The Relationship between Psychosocial Factors and Condom Use among African-American Adolescents

By Colon, Rose M.; Wiatrek, Dawn Elise et al. | Adolescence, Fall 2000 | Go to article overview

The Relationship between Psychosocial Factors and Condom Use among African-American Adolescents


Colon, Rose M., Wiatrek, Dawn Elise, Evans, Richard I., Adolescence


ABSTRACT

The present investigation explored the relationship between psychosocial factors and condom use by African-American adolescents. Two hundred twenty-nine males, aged 14 to 19 years, responded to a health behavior survey that gathered information on demographics, HTV knowledge, perceived certainty of future condom use, present and past use of condoms, and intention to use condoms in the next six months. Several psychological variables, including sexual self-efficacy and self-esteem, were also measured. It was found that the majority of participants were sexually active by age 13, had four or more lifetime sexual partners, and were using condoms regularly. Multiple linear regression analysis indicated that sexual self-efficacy predicted perceived certainty of condom use. In addition, self-esteem and sexual self-efficacy predicted intention to use condoms. These findings highlight the need to develop HIV prevention curricula for African-American male adolescents that not only emphasize the potential risks associa ted with having multiple sexual partners, but also include components to enhance self-worth and sexual self-efficacy.

INTRODUCTION

Although the incidence of AIDS is decreasing in the U.S., according to the Centers for Disease Control (CDC) heterosexual transmission continues to rise among men (CDC, 1998). In addition, various ethnic groups differ in regard to the rate at which they contract HIV (CDC, 1992, 1996, 1997). Among the new cases of AIDS between 1995 and 1996 that were attributable to heterosexual transmission, the greatest relative increase occurred among African-American males (CDC, 1997). In particular, urban African-American male adolescents have been found to be at a disproportionately higher risk of contracting HIV as compared with male adolescents of other ethnicities (CDC, 1992, 1996, 1997). Further, the CDC (1998) has reported that although African-American males in grades 9-12 have higher levels of condom use, they are also more likely than adolescents from other ethnic groups to have had sexual intercourse before the age of 13 and to have had more than four sexual partners, both of which are considered to be major ris k factors for HIV infection.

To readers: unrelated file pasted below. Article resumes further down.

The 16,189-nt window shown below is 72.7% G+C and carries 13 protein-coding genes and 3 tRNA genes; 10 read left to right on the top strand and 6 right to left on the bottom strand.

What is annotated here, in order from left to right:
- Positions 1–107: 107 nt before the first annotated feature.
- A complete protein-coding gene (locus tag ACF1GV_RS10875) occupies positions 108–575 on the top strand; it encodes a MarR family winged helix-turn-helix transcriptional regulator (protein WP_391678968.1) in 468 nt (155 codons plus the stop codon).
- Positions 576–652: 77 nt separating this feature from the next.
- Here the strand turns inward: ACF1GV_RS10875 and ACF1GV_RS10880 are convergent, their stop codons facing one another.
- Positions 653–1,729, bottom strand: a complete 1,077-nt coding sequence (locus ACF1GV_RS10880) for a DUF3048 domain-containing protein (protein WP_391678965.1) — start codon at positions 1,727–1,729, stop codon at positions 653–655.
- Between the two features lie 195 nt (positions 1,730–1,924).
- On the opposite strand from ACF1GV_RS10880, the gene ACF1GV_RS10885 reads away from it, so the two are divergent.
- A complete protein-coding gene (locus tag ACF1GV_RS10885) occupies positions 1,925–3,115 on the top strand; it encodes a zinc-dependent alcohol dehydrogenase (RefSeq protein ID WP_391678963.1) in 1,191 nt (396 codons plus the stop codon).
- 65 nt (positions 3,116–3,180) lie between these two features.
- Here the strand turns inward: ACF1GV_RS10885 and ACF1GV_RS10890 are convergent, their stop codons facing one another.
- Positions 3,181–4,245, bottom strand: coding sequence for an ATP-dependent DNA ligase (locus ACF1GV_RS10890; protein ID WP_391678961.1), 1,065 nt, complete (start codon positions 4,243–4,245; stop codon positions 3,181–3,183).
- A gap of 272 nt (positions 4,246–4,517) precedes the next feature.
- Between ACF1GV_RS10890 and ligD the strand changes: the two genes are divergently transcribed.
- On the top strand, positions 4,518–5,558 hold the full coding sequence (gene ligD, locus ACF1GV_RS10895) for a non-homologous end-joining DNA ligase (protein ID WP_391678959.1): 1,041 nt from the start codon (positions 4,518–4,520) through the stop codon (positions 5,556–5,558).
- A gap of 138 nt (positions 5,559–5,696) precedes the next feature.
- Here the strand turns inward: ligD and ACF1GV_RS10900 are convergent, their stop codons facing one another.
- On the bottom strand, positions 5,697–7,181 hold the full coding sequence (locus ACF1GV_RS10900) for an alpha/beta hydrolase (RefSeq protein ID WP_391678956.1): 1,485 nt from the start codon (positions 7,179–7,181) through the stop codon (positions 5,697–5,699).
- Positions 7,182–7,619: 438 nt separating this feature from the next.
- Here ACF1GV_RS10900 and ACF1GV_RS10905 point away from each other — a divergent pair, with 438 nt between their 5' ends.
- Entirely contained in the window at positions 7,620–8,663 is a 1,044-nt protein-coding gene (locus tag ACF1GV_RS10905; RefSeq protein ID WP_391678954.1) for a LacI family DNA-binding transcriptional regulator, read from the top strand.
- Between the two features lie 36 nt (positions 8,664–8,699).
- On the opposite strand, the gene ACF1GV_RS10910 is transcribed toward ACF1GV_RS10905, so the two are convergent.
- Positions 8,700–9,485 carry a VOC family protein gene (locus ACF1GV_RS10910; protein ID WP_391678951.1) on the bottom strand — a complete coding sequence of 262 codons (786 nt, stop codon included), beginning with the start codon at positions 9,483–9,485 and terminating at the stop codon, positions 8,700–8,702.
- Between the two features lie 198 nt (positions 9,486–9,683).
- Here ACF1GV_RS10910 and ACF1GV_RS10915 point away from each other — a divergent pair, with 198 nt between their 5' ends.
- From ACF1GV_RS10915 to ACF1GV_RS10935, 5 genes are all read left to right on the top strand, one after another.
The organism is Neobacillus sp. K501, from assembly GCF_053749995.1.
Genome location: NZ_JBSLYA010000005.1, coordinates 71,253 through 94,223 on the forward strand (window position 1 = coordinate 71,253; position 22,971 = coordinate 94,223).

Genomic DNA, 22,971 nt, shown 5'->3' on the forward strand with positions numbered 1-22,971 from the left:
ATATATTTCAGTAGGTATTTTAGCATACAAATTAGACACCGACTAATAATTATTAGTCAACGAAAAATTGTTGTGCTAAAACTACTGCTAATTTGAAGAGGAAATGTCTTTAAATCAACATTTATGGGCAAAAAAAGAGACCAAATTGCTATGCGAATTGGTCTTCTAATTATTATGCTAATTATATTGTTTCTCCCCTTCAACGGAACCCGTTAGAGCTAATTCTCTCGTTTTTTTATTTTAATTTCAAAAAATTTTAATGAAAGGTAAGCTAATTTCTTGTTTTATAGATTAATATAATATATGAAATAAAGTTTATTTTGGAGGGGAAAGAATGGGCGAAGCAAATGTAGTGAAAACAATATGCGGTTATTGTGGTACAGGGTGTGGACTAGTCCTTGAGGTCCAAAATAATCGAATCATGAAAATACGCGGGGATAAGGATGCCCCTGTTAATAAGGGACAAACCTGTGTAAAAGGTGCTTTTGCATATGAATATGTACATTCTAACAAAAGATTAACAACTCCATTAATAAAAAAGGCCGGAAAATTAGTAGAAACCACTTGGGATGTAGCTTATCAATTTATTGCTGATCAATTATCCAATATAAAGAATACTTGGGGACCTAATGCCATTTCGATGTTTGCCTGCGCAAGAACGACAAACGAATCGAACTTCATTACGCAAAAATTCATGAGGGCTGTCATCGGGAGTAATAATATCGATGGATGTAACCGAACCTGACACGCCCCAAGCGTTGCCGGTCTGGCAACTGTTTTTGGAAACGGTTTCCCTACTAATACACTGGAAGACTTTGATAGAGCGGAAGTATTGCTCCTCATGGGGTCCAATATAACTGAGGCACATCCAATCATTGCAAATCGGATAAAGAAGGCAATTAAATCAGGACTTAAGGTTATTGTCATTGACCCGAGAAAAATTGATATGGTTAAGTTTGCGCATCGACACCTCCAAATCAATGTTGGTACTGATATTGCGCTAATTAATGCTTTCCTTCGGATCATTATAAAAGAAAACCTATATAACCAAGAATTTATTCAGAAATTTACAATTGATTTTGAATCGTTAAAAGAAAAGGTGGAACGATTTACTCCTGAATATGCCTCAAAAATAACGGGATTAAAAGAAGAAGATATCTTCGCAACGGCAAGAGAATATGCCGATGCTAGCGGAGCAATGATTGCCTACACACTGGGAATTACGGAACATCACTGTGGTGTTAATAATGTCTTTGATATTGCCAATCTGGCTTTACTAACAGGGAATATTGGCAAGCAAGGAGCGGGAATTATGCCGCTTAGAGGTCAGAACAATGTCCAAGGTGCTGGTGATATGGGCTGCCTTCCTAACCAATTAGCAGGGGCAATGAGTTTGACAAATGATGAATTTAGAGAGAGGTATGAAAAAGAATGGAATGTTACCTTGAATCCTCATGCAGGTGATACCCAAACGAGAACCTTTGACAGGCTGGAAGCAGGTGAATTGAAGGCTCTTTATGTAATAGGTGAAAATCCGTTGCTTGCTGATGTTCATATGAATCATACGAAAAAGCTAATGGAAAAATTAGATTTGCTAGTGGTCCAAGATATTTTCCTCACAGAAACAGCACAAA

In order to develop effective interventions to decrease the spread of HIV among African-American adolescents, it is important to determine which factors impact their sexual decision making. To date, relatively few studies have attempted to determine the role of psychosocial mediators in minority adolescents' sexual decision making.

Inconsistent Condom Use and HIV Knowledge

Although abstinence is the surest way to avoid HIV infection, many adolescents choose to be sexually active (Jemmott, Jemmott, & Fong, 1998; Kaemingk & Bootzin, 1990). The consistent use of condoms during sexual intercourse has been recognized as one of the most effective ways to prevent HIV/AIDS infection (Cates, 1991), consequently inconsistent condom use poses a risk. Shafer et al. (1993), examining the relationship between risk behaviors and sexually transmitted diseases among adolescent male detainees, found that three factors put these adolescents at risk: multiple sexual partners, alcohol consumption, and inconsistent condom use. Further, Hingson, Strunin, Berlin, and Heeren (1990) found that only 34% of the 16- to 19-year-old males they surveyed reported consistent condom use.

Research has revealed that even when adolescents possess HIV prevention knowledge, they do not always use condoms consistently (Belgrave et al., 1993; Brown, DiClemente & Park, 1992; Kaemingk & Bootzin, 1990; Kasen et al., 1992). For example, learning that unprotected sexual intercourse is the major route of HIV transmission may result in only minimal change in adolescents' risky sexual behaviors. Consequently, factors other than knowledge may be having a greater impact on adolescents' sexual behavior (Jemmott, 1996; Damond, Breuer & Pharr, 1993). …

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